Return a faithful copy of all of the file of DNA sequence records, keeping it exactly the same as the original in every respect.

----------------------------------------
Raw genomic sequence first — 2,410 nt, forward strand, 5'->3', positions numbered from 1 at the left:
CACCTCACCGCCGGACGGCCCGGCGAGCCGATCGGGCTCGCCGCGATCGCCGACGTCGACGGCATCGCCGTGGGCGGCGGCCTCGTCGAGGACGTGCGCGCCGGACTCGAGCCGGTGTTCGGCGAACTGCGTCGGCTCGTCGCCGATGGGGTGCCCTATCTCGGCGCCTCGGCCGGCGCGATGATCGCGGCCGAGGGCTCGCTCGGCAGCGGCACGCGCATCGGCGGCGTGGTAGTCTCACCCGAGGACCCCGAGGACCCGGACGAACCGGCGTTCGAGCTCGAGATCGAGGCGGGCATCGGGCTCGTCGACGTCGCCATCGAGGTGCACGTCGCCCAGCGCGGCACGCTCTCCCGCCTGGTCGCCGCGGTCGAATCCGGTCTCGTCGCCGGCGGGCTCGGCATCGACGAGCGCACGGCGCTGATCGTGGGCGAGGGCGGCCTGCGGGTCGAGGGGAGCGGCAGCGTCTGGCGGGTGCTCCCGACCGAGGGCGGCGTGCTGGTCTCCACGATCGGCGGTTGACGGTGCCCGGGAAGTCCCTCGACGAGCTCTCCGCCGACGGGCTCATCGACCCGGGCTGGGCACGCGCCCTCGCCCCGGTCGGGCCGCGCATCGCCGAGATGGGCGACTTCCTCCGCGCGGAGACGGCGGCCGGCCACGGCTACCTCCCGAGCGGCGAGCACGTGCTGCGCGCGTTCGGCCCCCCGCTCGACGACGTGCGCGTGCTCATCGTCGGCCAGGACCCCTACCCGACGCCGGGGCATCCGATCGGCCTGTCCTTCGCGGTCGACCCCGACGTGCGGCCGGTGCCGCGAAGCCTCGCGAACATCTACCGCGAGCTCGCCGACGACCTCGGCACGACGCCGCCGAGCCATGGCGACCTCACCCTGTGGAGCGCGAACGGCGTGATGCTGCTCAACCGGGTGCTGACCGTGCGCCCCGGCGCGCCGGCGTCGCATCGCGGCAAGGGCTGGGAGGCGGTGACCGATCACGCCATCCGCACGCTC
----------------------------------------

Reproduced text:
Raw genomic sequence first — 2,410 nt, forward strand, 5'->3', positions numbered from 1 at the left:
CACCTCACCGCCGGACGGCCCGGCGAGCCGATCGGGCTCGCCGCGATCGCCGACGTCGACGGCATCGCCGTGGGCGGCGGCCTCGTCGAGGACGTGCGCGCCGGACTCGAGCCGGTGTTCGGCGAACTGCGTCGGCTCGTCGCCGATGGGGTGCCCTATCTCGGCGCCTCGGCCGGCGCGATGATCGCGGCCGAGGGCTCGCTCGGCAGCGGCACGCGCATCGGCGGCGTGGTAGTCTCACCCGAGGACCCCGAGGACCCGGACGAACCGGCGTTCGAGCTCGAGATCGAGGCGGGCATCGGGCTCGTCGACGTCGCCATCGAGGTGCACGTCGCCCAGCGCGGCACGCTCTCCCGCCTGGTCGCCGCGGTCGAATCCGGTCTCGTCGCCGGCGGGCTCGGCATCGACGAGCGCACGGCGCTGATCGTGGGCGAGGGCGGCCTGCGGGTCGAGGGGAGCGGCAGCGTCTGGCGGGTGCTCCCGACCGAGGGCGGCGTGCTGGTCTCCACGATCGGCGGTTGACGGTGCCCGGGAAGTCCCTCGACGAGCTCTCCGCCGACGGGCTCATCGACCCGGGCTGGGCACGCGCCCTCGCCCCGGTCGGGCCGCGCATCGCCGAGATGGGCGACTTCCTCCGCGCGGAGACGGCGGCCGGCCACGGCTACCTCCCGAGCGGCGAGCACGTGCTGCGCGCGTTCGGCCCCCCGCTCGACGACGTGCGCGTGCTCATCGTCGGCCAGGACCCCTACCCGACGCCGGGGCATCCGATCGGCCTGTCCTTCGCGGTCGACCCCGACGTGCGGCCGGTGCCGCGAAGCCTCGCGAACATCTACCGCGAGCTCGCCGACGACCTCGGCACGACGCCGCCGAGCCATGGCGACCTCACCCTGTGGAGCGCGAACGGCGTGATGCTGCTCAACCGGGTGCTGACCGTGCGCCCCGGCGCGCCGGCGTCGCATCGCGGCAAGGGCTGGGAGGCGGTGACCGATCACGCCATCCGCACGCTC